While still on the topic of divisions in the church, Paul points out frankly the spiritual condition of the Corinthians. The heart of the problem is their spiritual immaturity, which contributes to their boasting and idolizing of God’s workers. In the present passage, Paul teaches them and us how to view ourselves and our ministries properly, knowing that it is God to whom we ultimately answer.
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What metaphors does Paul use in this passage?Hide Answer
Infants (1); milk, solid food (2); planting, watering (6–8); fellow workers, field, building (9); foundation (10–12); gold, silver, precious stones, wood, hay, straw (12); fire (13); temple (16–17). “A skilled master builder” in verse 10 is a simile.
What do milk and solid food represent?Hide Answer
The same metaphors are also found in Hebrews 5:11–14 to contrast basic teachings as opposed to teachings for the spiritually mature. We may likewise apply this interpretation to the context of the current passage. The Corinthian believers, because of their spiritual immaturity, need to be taught once again the basic teachings about humility and the need to exalt God rather than man. They are not ready for harder teachings such as giving, sacrifice, and suffering for the Lord.
How do the jealousy and strife among the Corinthians reflect their spiritual state?Hide Answer
Their jealousy and strife reflect the fact that they are wise in their own eyes and unable to consider others as better than themselves. They are like infants who think only for themselves and fight over what they want. Their understanding of God and of themselves is also seriously lacking.
How is claiming allegiance to certain leaders in church a sign of “being merely human”?Hide Answer
In this passage, the expressions “behaving only in a human way” (vs. 3) and “being merely human” (vs. 4) are parallel to being of the flesh (vs. 3) and set in contrast to being spiritual (vs. 1). The implication, therefore, is that “being human” means walking according to the desires of the flesh. The idea is similar to the description in Ephesians of the believers’ former way of conduct, in which they were “following the course of this world” and being “like the rest of mankind” (Eph 2:1–4). Thus, the Corinthians’ idolizing of workers and their boasting constitute behavior that is like the rest of mankind which does not know God. Instead of giving glory to God as a believer ought to, they compete with each other and are jealous of each other.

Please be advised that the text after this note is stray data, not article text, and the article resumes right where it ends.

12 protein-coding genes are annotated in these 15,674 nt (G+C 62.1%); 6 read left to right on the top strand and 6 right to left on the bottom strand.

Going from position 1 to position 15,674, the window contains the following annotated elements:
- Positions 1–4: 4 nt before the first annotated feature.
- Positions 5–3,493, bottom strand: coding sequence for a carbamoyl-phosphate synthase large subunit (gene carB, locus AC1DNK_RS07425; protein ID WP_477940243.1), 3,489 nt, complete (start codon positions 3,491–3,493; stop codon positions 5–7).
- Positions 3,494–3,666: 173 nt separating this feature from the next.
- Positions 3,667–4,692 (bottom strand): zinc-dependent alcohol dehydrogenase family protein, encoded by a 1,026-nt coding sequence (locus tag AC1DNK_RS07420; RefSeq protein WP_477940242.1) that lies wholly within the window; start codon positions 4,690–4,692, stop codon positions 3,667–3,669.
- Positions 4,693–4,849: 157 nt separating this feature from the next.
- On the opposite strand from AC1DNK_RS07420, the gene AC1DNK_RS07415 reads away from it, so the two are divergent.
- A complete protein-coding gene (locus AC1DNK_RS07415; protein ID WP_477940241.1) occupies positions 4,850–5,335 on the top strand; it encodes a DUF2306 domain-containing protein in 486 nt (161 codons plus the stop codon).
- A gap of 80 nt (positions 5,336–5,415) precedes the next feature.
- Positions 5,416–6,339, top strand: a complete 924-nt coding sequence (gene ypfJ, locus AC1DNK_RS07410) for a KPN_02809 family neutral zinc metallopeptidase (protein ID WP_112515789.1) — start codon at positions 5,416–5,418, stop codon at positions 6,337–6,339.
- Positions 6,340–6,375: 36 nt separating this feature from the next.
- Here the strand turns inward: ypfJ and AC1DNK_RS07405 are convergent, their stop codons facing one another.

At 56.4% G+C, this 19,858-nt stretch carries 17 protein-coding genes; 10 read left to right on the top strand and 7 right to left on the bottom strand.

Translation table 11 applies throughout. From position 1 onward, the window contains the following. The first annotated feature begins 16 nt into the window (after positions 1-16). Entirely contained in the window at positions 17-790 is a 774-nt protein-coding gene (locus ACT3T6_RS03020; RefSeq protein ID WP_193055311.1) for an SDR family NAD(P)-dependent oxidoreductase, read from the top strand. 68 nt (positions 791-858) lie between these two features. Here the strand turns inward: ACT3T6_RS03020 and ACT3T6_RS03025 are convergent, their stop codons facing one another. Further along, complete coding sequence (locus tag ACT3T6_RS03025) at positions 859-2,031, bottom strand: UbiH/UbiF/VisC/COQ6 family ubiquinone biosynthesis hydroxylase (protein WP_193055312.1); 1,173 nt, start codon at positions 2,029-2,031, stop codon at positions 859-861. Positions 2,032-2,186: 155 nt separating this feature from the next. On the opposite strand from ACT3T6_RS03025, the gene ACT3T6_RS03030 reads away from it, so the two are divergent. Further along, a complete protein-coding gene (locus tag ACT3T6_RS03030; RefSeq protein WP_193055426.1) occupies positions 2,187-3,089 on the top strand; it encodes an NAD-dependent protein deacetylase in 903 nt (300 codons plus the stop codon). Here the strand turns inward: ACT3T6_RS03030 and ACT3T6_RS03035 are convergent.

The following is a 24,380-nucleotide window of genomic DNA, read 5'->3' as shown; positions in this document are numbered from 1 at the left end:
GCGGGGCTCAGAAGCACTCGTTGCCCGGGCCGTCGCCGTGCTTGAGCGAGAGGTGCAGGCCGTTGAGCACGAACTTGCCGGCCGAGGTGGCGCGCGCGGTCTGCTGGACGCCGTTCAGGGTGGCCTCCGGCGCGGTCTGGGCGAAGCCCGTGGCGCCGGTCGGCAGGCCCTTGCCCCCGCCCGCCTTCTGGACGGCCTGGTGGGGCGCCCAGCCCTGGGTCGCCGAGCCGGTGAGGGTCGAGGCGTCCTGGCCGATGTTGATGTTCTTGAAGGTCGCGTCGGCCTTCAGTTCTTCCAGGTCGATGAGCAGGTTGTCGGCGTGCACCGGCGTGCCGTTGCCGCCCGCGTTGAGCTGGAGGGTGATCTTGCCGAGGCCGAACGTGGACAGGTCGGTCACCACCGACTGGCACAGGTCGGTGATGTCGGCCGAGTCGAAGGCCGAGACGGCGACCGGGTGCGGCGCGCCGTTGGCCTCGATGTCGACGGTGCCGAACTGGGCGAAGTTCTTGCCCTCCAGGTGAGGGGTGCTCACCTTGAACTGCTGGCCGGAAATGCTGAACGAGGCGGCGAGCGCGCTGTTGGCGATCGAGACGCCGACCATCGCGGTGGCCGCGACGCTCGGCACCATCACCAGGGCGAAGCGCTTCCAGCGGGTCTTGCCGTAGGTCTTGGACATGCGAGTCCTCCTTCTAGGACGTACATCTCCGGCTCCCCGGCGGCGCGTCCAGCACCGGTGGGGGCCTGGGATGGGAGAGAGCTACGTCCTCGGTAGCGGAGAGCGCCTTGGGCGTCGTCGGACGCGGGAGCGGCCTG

Name some examples of behaving according to the flesh.(The answer is empty)Hide Answer
What characteristics are associated with being spiritual?Hide Answer
Paul summarizes the goal of Christian living as “be imitators of God” (Eph 5:1). In the passage that follows as well as in many other similar exhortations, the Bible shows us the God-like qualities that are worthy of our imitation (e.g. Eph 5:2–6:9; Rom 12:1–15:7; Gal 5:22–26; Php 2:1–18; Col 3:1–4:1;
1 Pet 2:1–4:19). These are all characteristics of being spiritual.
What does this segment teach about servants of God?Hide Answer
While servants of God may have done much work in their service to God, and they will certainly be rewarded by God according to their labor, they are not to be given the credit. They are instruments of God through whom we come to believe God. As important as they may be, they are not the object of our faith.
What does this segment teach about God’s place?Hide Answer
God is the One who brings to fruition the labor of His servants. He alone is worthy of all glory, and He alone is our Lord whom we may worship.
What is the message of verse 9?Hide Answer
Both servants of God as well as believers whom the workers of God serve belong to God (Note the repetitive “God’s”). God is the ultimate owner and master. Whether we are serving the believers or are benefiting from the service of others, we must bear in mind that we all answer to God.
Another lesson we may learn from this verse is the assurance that God is behind the ministries that we undertake and that He takes personal interest in our wellbeing. When we serve, we are working alongside God. He strengthens us in our weakness. As God’s field and building, we are confident that God watches over us and ensures that we flourish under His care.
Explain how the Lord Jesus is the only foundation.Hide Answer